Natural reserves are predominantly wooded, usually mature and intended to reach biological maturity. They are permanently identified and in locations which are of particularly high wildlife interest or potential. They are managed by minimum intervention unless alternative interventions have higher conservation or biodiversity value.
Habitats identified by statutory nature conservation and countryside agencies under Section 41 (England) and Section 42 (Wales) of the Natural Environment and Rural Communities (NERC) Act 2006, Section 2(4) of the Nature Conservation (Scotland) Act 2004, and Section 3(1) of the Wildlife and Natural Environment Act (Northern Ireland) 2011.
Also see Statutory body.
Protected, rare and endangered species which are:
Also see Statutory body and IUCN Red List.
Location of trees from which seed or cuttings are collected. Designation of Regions of Provenance under the Forest Reproductive Materials regulations is used to help nurseries and growers select suitable material. The term is often confused with ‘origin’ which is the original natural genetic source.
Accessible to local people or other interested parties. For example, placing material on a website or on signage, providing electronic or hard copies of documents, or making documents available for inspection at a local office. In most cases, a charge may not be made for making material publicly available. However, where a summary of material has been made publicly available free of charge, a charge to cover costs of reproduction and handling may be made if any additional material is requested.
The baseline of surviving ancient woodland features found in PAWS, for which there is physical or documentary evidence.
These features provide the continuity of habitat with the pre-plantation phase.
The shelterwood system involves the felling of a proportion of the mature trees within an area whilst leaving some trees as a seed source and shelter for natural regeneration. The seed trees are subsequently removed. Note that the term ‘seed tree system’ is often used to describe ‘shelterwoods’ with densities of <50 retained mature trees per hectare.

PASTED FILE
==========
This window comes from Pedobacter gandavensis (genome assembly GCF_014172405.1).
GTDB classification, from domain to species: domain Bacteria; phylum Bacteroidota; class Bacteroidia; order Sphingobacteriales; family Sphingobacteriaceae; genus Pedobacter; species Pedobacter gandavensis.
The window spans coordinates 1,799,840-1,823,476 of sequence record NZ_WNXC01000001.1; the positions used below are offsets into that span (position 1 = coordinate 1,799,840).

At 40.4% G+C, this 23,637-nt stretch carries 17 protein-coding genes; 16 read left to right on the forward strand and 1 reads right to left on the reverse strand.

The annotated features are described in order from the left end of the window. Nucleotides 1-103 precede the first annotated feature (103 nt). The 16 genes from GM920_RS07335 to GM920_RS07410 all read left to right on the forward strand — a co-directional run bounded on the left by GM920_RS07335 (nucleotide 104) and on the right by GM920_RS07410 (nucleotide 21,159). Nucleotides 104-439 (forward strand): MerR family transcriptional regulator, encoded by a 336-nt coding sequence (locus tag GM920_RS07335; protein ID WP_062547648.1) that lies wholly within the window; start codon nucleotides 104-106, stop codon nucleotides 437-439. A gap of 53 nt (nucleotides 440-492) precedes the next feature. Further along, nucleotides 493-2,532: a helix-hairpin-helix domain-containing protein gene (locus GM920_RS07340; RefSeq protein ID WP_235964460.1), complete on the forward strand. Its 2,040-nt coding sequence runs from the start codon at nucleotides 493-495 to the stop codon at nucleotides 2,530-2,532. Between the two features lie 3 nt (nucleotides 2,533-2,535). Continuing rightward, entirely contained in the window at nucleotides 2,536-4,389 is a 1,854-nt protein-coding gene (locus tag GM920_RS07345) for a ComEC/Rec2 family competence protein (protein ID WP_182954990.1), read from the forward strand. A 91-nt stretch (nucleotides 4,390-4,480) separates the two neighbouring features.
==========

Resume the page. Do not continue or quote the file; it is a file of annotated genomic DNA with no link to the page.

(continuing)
There are four categories:
Predominantly tree-covered land whether in large tracts (generally called forests) or smaller units (known by a variety of terms such as woodlands, woods, copses and shelterbelts).
Those woodlands which are comprised mainly of locally native trees and shrubs, and have some structural characteristics of natural woodland are referred to as semi-natural woodland.
Those woodlands which are derived principally from the human activity of planting, sowing or intensive silvicultural treatment but lack most of the principal characteristics and key elements of semi-natural woodland are generally referred to as plantations or woodlands of planted origin. They often include a proportion of naturally regenerated trees and are often managed to become more like natural woodlands over time.
Woodland is referred to as ancient woodland when it has been in continuous existence since before AD 1600 in England, Wales and Northern Ireland or since before AD 1750 in Scotland.
The term ancient semi-natural woodland (ASNW) is used to describe those semi-natural stands on ancient woodland sites. The precise definition varies according to the local circumstances in each country within the United Kingdom and guidance should be sought from the relevant forestry authority.
The term ancient woodland site refers to the site of an ancient woodland irrespective of its current tree cover. Where the native tree cover has been felled and replaced by planting of tree species not native to the site it is referred to as a plantation on ancient woodland site (PAWS).
All employed persons including public employees as well as self-employed persons and volunteers. This includes part-time and seasonal employees, of all ranks and categories, including labourers, administrators, supervisors, executives, contractor employees, self-employed contractors and sub-contractors and other licensed operators.